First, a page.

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dc.contributorLamberg-Karlovsky, Clifford Charles
dc.contributorBar-Yosef, Ofer
dc.contributorTryon, Christian A.
dc.contributorFlad, Rowan K.
dc.contributorChataigner, Christine
dc.contributor.authorVaroutsikos, Bastien
dc.date.accessioned2019-10-22T11:48:40Z
dc.date.available2019-10-22T11:48:40Z
dc.date.created2016-09-05 23:32
dc.date.issued2015-07-17
dc.identifieroai:dash.harvard.edu:1/17463137
dc.identifierVaroutsikos, Bastien. 2015. The Mesolithic-Neolithic Transition in the South Caucasus: Cultural Transmission and Technology Transfer. Doctoral dissertation, Harvard University, Graduate School of Arts & Sciences.
dc.identifierhttp://nrs.harvard.edu/urn-3:HUL.InstRepos:17463137
dc.identifier.urihttp://hdl.handle.net/20.500.12424/725432
dc.description.abstractThe development of Neolithic in the South Caucasus remains a poorly understood phenomenon. The first agricultural communities have been identified at sites such as Aratashen and Aknashen. They are semi-sedentary group living in mud brick houses, with the earliest layers of these sites already showed fully domesticated species Conflicting hypotheses have suggested both a local independent agricultural development or a full population replacement by neighboring Near Eastern groups. Therefore, my project was dedicated to the identification of possible contacts between groups in this region and external groups, and how to characterize these interactions in order to understand how Neolithic came into being in the South Caucasus. The lithic model that I have developed focuses on the social aspect of technological practices. It assumes that stone tool production sequences are culturally specific, and that they may be shared in full only through complete access to the place of teaching, the enculturating environment. I have studied five lithic assemblages from four different sites were studied and compared. Two sites were “Mesolithic”, i.e., relying on hunter-gatherer modes of subsistence (Kmlo-2 and Bavra-Ablari), and two sites were Neolithic (Aknashen and Aratashen). Therefore, we were able to reconstruct this scenario, putting forth that the first contact between Near Eastern farmers and groups living in the South Caucasus may have taken place during the 9th millennium BCE. These contacts remained outside of the enculturating environment, but led to the diffusion of a very specific tool type known as the Kmlo, or Çayonu, tool. Early in the 6th millennium BCE, groups settled in the southwest Caspian belt moved within the South Caucasus, settling in the river valleys of the Kura and the Araxes. There, they interacted with existing Mesolithic communities following an open-static-parasitic frontier model involving unilateral movement of goods from the Neolithic to the Mesolithic groups. Such contact, taking place outside of the enculturating environment, was probably the result of transhumance of agricultural groups entering Mesolithic ecological niches. However, this did not lead to the adoption of agriculture by local groups, who were most likely pushed out of the areas in which they had previously lived.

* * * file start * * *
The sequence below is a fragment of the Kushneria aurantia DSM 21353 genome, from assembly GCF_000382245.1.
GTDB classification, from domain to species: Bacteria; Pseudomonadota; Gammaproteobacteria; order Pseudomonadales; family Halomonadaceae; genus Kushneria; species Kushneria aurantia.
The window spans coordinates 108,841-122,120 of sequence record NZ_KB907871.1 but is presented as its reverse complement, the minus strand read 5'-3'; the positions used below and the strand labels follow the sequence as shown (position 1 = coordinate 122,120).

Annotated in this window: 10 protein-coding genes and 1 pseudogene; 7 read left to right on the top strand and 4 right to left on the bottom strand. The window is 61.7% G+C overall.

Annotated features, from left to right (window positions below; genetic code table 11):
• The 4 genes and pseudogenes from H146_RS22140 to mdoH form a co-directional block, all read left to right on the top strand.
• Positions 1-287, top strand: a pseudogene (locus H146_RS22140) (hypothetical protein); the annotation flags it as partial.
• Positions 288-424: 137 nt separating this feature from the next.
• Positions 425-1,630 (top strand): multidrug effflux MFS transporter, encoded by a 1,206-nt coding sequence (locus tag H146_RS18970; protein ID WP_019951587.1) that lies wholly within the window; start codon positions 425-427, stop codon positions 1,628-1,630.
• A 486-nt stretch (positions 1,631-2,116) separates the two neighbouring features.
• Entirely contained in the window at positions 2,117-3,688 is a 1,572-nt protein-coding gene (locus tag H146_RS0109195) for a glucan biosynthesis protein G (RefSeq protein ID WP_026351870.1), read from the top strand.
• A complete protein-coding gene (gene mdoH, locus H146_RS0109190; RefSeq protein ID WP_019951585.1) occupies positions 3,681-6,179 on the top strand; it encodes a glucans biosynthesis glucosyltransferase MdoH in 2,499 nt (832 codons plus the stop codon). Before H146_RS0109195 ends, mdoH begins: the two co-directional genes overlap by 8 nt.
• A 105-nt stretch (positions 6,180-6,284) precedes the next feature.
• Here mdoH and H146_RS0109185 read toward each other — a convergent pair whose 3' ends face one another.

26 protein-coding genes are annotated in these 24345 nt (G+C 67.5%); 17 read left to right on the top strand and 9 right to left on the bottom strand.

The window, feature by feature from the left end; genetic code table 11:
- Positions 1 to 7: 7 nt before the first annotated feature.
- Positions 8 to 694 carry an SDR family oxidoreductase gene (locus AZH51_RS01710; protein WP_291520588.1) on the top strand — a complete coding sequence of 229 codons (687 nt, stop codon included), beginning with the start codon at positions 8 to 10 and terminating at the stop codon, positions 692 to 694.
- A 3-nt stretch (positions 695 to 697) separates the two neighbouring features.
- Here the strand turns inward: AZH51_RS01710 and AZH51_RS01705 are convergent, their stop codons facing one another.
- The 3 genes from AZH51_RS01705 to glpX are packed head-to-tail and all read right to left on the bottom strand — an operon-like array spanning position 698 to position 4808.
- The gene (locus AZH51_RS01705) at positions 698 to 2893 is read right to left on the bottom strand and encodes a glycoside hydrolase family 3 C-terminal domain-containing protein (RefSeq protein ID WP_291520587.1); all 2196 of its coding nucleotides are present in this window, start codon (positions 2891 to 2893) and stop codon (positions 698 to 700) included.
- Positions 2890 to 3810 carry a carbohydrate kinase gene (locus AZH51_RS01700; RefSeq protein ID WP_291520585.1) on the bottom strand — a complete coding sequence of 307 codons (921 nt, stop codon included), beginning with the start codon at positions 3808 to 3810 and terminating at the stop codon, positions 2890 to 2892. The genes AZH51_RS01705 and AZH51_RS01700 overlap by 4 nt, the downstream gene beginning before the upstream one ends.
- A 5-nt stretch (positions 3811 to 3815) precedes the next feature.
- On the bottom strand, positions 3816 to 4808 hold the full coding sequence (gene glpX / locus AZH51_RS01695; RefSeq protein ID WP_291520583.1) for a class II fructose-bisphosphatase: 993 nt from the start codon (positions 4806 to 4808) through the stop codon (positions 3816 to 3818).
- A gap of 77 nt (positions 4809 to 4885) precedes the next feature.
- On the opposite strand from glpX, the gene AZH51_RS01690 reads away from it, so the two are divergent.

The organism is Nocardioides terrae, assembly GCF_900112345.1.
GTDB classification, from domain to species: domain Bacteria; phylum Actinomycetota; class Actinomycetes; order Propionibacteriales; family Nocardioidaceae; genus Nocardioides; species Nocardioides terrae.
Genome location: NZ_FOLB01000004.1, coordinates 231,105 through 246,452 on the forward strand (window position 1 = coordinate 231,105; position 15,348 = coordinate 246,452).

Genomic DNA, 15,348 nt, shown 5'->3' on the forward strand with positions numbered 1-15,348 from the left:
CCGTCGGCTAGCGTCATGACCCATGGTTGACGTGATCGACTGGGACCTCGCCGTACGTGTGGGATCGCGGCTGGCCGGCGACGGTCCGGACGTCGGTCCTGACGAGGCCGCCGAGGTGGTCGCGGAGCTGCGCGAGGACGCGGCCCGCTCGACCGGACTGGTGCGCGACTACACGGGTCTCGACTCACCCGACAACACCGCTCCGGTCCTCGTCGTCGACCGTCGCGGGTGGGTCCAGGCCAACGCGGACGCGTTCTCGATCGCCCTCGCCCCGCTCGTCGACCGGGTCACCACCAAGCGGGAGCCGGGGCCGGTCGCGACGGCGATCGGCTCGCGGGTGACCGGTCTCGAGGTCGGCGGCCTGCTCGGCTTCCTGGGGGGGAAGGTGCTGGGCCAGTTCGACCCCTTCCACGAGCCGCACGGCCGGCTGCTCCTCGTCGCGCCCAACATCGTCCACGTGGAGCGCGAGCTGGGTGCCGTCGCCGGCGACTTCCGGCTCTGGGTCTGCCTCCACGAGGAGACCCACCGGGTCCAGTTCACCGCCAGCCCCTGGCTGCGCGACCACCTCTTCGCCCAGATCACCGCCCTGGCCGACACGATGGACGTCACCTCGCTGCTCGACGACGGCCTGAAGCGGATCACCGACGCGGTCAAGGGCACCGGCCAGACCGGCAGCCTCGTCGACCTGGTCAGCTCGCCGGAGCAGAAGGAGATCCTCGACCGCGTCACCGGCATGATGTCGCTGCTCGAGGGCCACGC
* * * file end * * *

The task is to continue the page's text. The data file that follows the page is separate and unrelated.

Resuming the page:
dc.description.abstractAnthropology
dc.format.mediumapplication/pdf
dc.languageen
dc.language.isoeng
dc.publisherHarvard University
dc.rightsopen
dc.subjectAnthropology, Archaeology
dc.titleThe Mesolithic-Neolithic Transition in the South Caucasus: Cultural Transmission and Technology Transfer
dc.typeThesis or Dissertation
ge.collectioncodeOAIDATA
ge.dataimportlabelOAI metadata object
ge.identifier.legacyglobethics:10266565
ge.identifier.permalinkhttps://www.globethics.net/gtl/10266565
ge.lastmodificationdate2016-09-05 23:32
ge.lastmodificationuseradmin@pointsoftware.ch (import)
ge.submissions0
ge.oai.exportid148900
ge.oai.repositoryid5611
ge.oai.setnameFAS Theses and Dissertations
ge.oai.setspechdl_1_4927603
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ge.linkhttp://nrs.harvard.edu/urn-3:HUL.InstRepos:17463137


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